Allow Full Expensing. Full expensing would allow businesses to deduct all investment expenses from their taxable income immediately. Expensing should be a primary component of any tax reform plan in order to emphasize economic growth and job expansion. Full expensing reverses the current procedure, which only allows businesses to deduct a portion of their new investments. This artificially raises the cost of investment and job creation.

Imagine a local business that wants to expand by hiring 20 new employees. The business knows it can pay the new employee salaries, but can it afford to expand office space and buy new equipment for the new employees? The current tax code artificially makes the investment in new office space more expensive by not letting the business deduct the full cost of the expansion in the year that the investment was made.

Full expensing alone could grow the economy by more than 5 percent over 10 years by lowering the cost of investment. Removing any source of bias against investment in the U.S. will increase the level of domestic investment, permanently increasing the demand for labor, boosting job creation and wage growth. Additional investments in new warehouses and factories are especially needed to create entry-level and middle-class jobs. The benefits of expensing would be shared by Americans at all income levels, especially those who need it the most.

Full expensing would also greatly simplify tax paying, as businesses would no longer have to track investments over many years for tax purposes, a requirement that costs businesses over $23 billion annually. The benefits of expensing are not just for large corporations, but accessible to all businesses, big and small. Small businesses and those who work in the emerging gig economy that cannot afford the complexity of the current system stand to gain the most.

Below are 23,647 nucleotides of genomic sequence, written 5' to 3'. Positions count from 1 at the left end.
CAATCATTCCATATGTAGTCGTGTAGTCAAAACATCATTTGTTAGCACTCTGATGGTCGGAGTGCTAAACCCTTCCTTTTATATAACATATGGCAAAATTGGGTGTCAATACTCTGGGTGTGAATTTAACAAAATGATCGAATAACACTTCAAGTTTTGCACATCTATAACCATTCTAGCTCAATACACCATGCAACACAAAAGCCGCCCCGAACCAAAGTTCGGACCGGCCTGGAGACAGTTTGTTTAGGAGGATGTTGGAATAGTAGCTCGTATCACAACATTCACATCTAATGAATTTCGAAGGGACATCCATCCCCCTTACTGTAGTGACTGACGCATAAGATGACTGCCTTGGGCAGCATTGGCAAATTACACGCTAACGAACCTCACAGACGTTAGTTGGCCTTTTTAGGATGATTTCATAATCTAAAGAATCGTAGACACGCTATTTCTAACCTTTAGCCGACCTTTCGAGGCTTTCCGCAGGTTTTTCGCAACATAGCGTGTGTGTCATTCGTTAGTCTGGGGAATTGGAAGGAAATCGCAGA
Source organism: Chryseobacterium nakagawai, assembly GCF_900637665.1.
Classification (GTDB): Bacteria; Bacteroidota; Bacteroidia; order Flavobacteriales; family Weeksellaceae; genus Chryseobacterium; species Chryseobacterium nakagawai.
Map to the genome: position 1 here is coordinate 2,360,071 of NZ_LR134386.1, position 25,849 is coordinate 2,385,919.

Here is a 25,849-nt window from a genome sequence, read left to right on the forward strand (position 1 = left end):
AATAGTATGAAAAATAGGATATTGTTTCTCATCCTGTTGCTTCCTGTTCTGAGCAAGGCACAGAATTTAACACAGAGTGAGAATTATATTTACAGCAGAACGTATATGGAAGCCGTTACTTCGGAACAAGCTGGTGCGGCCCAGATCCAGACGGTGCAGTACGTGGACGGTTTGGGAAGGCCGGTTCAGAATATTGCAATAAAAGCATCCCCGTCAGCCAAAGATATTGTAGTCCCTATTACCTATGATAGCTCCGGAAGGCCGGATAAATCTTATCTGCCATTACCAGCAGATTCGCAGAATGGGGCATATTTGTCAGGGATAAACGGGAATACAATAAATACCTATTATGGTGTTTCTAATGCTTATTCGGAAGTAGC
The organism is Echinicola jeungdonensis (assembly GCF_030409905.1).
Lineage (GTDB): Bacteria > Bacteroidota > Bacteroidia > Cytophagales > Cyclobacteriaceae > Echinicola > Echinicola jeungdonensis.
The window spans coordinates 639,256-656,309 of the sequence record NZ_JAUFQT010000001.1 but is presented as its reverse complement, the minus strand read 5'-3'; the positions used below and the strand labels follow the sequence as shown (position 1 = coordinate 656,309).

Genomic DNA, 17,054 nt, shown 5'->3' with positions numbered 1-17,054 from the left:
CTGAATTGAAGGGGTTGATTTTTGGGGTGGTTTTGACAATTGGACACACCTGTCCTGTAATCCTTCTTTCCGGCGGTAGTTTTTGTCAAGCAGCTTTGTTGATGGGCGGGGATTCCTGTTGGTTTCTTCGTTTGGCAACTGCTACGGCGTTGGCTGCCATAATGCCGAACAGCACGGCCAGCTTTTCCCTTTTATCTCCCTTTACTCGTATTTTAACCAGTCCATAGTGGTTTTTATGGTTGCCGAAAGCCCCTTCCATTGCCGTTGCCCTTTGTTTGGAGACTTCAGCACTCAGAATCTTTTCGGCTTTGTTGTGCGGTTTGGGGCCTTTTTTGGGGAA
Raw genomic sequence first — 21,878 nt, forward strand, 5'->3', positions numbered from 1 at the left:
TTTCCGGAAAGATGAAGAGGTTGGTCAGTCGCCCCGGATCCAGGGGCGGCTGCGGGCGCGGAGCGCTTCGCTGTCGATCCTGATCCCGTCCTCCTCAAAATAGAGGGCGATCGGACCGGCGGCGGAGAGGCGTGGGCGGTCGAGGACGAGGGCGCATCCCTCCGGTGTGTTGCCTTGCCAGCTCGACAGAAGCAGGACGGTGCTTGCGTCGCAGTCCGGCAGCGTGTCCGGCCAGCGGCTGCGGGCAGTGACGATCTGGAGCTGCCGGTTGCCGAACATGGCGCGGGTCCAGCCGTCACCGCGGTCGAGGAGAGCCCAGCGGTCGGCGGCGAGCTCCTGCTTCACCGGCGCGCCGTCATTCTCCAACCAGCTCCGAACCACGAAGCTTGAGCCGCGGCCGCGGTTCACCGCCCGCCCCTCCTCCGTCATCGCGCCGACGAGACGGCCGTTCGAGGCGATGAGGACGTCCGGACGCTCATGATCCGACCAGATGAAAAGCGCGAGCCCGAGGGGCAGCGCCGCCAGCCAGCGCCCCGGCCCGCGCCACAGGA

Move to a Territorial Corporate Tax. The U.S. is one of only a few nations that still attempts to tax business income earned in foreign countries. This tax creates another disincentive for U.S. businesses to invest both in the U.S. and in foreign markets, which suppresses wage growth and job creation for American workers.

The current system of worldwide taxation puts all U.S. firms that compete abroad at a disadvantage to similar firms in almost every other country because their income is ultimately taxable at the high U.S. corporate rate. The U.S. should move to a traditional territorial tax system under which the U.S. would not collect additional taxes on foreign-earned profits when distributed back to the U.S. headquarters. This simple change would allow U.S. firms to compete abroad without the additional burden of U.S. taxes.

Some have proposed adding a border adjustment to the corporate tax, which would replace the current worldwide system. The border adjustment tax (BAT) attempts to remove the U.S. corporate tax from exports, and adds a new tax on imports. Under most circumstances, the BAT is an overly complex, tariff-like impediment to trade, which carries the risk of being an economically destructive solution to a simple problem. The U.S. corporate income tax rate is simply too high and should not be levied on worldwide income. A simpler solution is a traditional territorial tax system and a low corporate tax rate.

Without a worldwide or border-adjusted corporate tax system, there will be continued pressure to include additional revenue-raising provisions to arbitrarily tax international business income. Often sold as a way to keep businesses from artificially moving profits overseas to avoid uncompetitively high U.S. taxes, so-called anti-base-erosion and earnings-stripping provisions will be important design components under a territorial system. The most effective way to limit such problems is through a low corporate tax rate.

A tax rate that is around 15 percent would go a long way toward reducing any incentive to artificially move profits overseas. Certain arbitrary anti-avoidance rules, such as minimum taxes and other formula-based approaches can be effective strategies for raising revenue, but they also have costs that undermine the benefits of a territorial system. Congress should focus on achieving a low corporate-income-tax rate rather than designing new mechanisms to force businesses to pay taxes at economically destructive and internationally high rates.